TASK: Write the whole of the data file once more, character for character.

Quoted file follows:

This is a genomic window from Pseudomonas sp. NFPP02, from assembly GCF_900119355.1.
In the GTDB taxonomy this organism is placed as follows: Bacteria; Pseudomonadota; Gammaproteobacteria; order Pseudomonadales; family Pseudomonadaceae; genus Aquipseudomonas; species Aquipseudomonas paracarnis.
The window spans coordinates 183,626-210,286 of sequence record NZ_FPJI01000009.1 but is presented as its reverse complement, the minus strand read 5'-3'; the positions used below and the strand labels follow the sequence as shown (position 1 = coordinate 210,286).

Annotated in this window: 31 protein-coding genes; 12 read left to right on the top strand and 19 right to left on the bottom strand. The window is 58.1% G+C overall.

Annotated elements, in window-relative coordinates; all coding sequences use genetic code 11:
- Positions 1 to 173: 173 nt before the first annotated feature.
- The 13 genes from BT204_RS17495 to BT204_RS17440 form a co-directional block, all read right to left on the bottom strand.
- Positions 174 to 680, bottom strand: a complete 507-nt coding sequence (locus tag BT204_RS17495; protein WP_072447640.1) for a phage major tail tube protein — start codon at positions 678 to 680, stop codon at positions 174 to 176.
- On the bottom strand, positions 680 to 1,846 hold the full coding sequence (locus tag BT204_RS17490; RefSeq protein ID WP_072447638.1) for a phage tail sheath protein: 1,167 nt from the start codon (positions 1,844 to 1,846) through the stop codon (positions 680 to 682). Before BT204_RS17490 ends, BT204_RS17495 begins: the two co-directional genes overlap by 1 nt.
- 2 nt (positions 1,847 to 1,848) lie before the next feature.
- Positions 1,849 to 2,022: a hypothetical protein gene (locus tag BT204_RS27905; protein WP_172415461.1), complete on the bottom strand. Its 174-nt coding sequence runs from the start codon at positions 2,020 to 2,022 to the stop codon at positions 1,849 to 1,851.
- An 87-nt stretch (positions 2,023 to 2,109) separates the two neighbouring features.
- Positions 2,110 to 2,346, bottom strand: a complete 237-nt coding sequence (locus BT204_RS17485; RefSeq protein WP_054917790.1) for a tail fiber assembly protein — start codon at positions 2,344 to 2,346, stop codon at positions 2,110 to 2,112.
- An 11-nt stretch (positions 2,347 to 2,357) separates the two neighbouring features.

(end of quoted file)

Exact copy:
This is a genomic window from Pseudomonas sp. NFPP02, from assembly GCF_900119355.1.
In the GTDB taxonomy this organism is placed as follows: Bacteria; Pseudomonadota; Gammaproteobacteria; order Pseudomonadales; family Pseudomonadaceae; genus Aquipseudomonas; species Aquipseudomonas paracarnis.
The window spans coordinates 183,626-210,286 of sequence record NZ_FPJI01000009.1 but is presented as its reverse complement, the minus strand read 5'-3'; the positions used below and the strand labels follow the sequence as shown (position 1 = coordinate 210,286).

Annotated in this window: 31 protein-coding genes; 12 read left to right on the top strand and 19 right to left on the bottom strand. The window is 58.1% G+C overall.

Annotated elements, in window-relative coordinates; all coding sequences use genetic code 11:
- Positions 1 to 173: 173 nt before the first annotated feature.
- The 13 genes from BT204_RS17495 to BT204_RS17440 form a co-directional block, all read right to left on the bottom strand.
- Positions 174 to 680, bottom strand: a complete 507-nt coding sequence (locus tag BT204_RS17495; protein WP_072447640.1) for a phage major tail tube protein — start codon at positions 678 to 680, stop codon at positions 174 to 176.
- On the bottom strand, positions 680 to 1,846 hold the full coding sequence (locus tag BT204_RS17490; RefSeq protein ID WP_072447638.1) for a phage tail sheath protein: 1,167 nt from the start codon (positions 1,844 to 1,846) through the stop codon (positions 680 to 682). Before BT204_RS17490 ends, BT204_RS17495 begins: the two co-directional genes overlap by 1 nt.
- 2 nt (positions 1,847 to 1,848) lie before the next feature.
- Positions 1,849 to 2,022: a hypothetical protein gene (locus tag BT204_RS27905; protein WP_172415461.1), complete on the bottom strand. Its 174-nt coding sequence runs from the start codon at positions 2,020 to 2,022 to the stop codon at positions 1,849 to 1,851.
- An 87-nt stretch (positions 2,023 to 2,109) separates the two neighbouring features.
- Positions 2,110 to 2,346, bottom strand: a complete 237-nt coding sequence (locus BT204_RS17485; RefSeq protein WP_054917790.1) for a tail fiber assembly protein — start codon at positions 2,344 to 2,346, stop codon at positions 2,110 to 2,112.
- An 11-nt stretch (positions 2,347 to 2,357) separates the two neighbouring features.